Shallow-water zooplanktivorous fish rely on their vision for foraging. In shallow water, feeding efficiency decreases in dim light and thus the fish cease foraging at crepuscular hours. Creatures living in the lower parts of their depth ranges are expected to be exposed to limited light levels for longer hours. However, observations of the zooplanktivore Dascyllus marginatus showed little change in foraging duration down to 40. m deep. We asked whether the visual system's functionality changes with depth along the depth range of this damselfish; we examined eye and retina anatomy for changes in visual acuity and light sensitivity and used the optomotor response to test for spatial and temporal light summation. We found only minor changes in the anatomy of the eye that are not expected to affect visual sensitivity or acuity. However, behavioural experiments showed that the deeper water fish's test performance exceeded those of fish in shallow water under lower light levels. We found that deeper water fish responded to the optomotor test at lower light levels and also had more discriminating visual acuity in low light, which can increase their potential reactive distance. The plastic adaptive ability of the visual system to low light levels may explain the fish's ability to inhabit deeper reef habitats and thus expand their depth range limits.
|Number of pages||9|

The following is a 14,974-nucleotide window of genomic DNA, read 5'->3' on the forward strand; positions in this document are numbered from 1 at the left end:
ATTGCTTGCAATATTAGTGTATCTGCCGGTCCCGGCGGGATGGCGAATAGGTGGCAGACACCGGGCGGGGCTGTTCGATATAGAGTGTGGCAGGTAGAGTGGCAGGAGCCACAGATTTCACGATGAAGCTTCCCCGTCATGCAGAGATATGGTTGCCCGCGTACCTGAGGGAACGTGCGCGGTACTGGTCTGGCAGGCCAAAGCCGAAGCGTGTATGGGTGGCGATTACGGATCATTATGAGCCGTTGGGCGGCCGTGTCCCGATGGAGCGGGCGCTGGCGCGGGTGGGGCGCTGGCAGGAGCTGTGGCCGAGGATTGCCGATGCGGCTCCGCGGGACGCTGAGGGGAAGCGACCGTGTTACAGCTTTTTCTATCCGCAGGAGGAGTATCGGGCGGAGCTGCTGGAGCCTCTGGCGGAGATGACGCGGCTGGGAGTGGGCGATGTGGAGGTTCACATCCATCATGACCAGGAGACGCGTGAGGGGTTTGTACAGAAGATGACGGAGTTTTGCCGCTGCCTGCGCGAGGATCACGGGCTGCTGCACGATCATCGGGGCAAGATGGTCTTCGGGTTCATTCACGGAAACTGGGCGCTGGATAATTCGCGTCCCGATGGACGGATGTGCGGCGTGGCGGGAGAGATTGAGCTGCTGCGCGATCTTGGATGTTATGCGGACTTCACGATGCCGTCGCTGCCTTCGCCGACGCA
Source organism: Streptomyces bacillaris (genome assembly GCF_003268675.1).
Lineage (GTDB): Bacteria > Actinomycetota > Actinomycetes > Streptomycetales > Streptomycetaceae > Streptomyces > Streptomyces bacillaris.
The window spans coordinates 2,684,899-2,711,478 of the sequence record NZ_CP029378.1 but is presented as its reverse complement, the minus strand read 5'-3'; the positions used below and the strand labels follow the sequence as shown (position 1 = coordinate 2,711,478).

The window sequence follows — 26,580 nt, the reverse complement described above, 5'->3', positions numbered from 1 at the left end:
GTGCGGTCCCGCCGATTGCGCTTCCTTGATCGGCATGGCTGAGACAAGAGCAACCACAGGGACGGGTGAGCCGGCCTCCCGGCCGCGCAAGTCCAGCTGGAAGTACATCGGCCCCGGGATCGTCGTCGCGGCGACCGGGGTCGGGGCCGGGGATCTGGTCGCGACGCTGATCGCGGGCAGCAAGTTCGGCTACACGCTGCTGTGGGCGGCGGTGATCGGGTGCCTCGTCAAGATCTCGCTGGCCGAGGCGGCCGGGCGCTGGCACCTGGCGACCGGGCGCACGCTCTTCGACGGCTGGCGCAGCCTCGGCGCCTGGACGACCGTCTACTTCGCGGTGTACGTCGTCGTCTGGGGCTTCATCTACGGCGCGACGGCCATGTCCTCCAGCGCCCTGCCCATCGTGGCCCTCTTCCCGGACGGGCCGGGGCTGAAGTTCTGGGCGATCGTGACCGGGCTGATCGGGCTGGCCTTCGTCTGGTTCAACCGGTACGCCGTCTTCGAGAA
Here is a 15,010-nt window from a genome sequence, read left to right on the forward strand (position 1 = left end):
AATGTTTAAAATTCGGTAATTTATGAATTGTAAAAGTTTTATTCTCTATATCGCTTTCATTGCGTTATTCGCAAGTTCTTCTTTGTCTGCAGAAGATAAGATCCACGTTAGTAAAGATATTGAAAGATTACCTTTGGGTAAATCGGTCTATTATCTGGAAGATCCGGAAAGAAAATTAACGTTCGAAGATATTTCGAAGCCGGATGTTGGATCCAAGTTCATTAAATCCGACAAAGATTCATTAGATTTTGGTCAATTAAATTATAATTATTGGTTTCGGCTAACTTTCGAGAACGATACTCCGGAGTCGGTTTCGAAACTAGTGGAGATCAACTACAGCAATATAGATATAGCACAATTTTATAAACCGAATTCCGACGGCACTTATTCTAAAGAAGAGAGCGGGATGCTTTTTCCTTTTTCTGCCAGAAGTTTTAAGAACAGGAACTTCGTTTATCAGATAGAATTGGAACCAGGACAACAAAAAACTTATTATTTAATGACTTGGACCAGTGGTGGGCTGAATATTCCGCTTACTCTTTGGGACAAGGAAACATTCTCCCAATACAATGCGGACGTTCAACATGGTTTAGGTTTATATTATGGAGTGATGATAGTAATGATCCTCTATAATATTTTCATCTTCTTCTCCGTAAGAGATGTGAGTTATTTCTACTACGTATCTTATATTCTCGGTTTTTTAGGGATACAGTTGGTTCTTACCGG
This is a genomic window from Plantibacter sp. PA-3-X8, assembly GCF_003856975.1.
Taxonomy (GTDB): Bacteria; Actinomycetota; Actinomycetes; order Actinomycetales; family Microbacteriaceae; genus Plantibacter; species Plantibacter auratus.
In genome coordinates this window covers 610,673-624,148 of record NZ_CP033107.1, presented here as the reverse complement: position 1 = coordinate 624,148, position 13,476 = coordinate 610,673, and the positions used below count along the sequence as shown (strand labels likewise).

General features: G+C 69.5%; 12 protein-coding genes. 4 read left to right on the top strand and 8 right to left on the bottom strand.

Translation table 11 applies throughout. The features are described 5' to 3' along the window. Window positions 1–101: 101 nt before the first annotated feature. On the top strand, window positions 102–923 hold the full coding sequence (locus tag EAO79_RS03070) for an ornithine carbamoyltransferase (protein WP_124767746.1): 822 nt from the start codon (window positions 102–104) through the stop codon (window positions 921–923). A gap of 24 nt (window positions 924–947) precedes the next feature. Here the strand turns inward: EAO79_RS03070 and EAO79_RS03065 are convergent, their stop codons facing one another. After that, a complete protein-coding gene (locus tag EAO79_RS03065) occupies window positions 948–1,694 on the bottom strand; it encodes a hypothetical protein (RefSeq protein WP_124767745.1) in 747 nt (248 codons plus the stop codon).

|Journal||Physiology and Behavior|
|State||Published - Nov 2010|
Bibliographical noteFunding Information:
We thank the Israel Nature and Park Authority for their cooperation, and the Israel Oceanographic and Limnological Research Centre for their help with fish histology. We express our gratitude to R. Kröger for some insightful discussions, A. Alamaru for comments on the manuscript, Naomi Paz for editing and O. Polak for use of his D. marginatus photo. E. Zarafti and M. Ohavia built and helped maintain the optomotor system. Deep dives were accomplished with the aid of O. Ben-Shaprut, O. Ben-Tzvi, S. Einbinder, O. Polak and D. Tobias from the Marine Twilight-zone Research and Exploration (MTRX) centre. We acknowledge NATO 's grant SfP 981883 given to D. Iluz and G. Dishon. This research was supported by the Israel Science Foundation (grant no. 740/04 to SK).
- Gulf of Aqaba
- Spatial summation
- Technical diving
- Temporal summation
- Visual acuity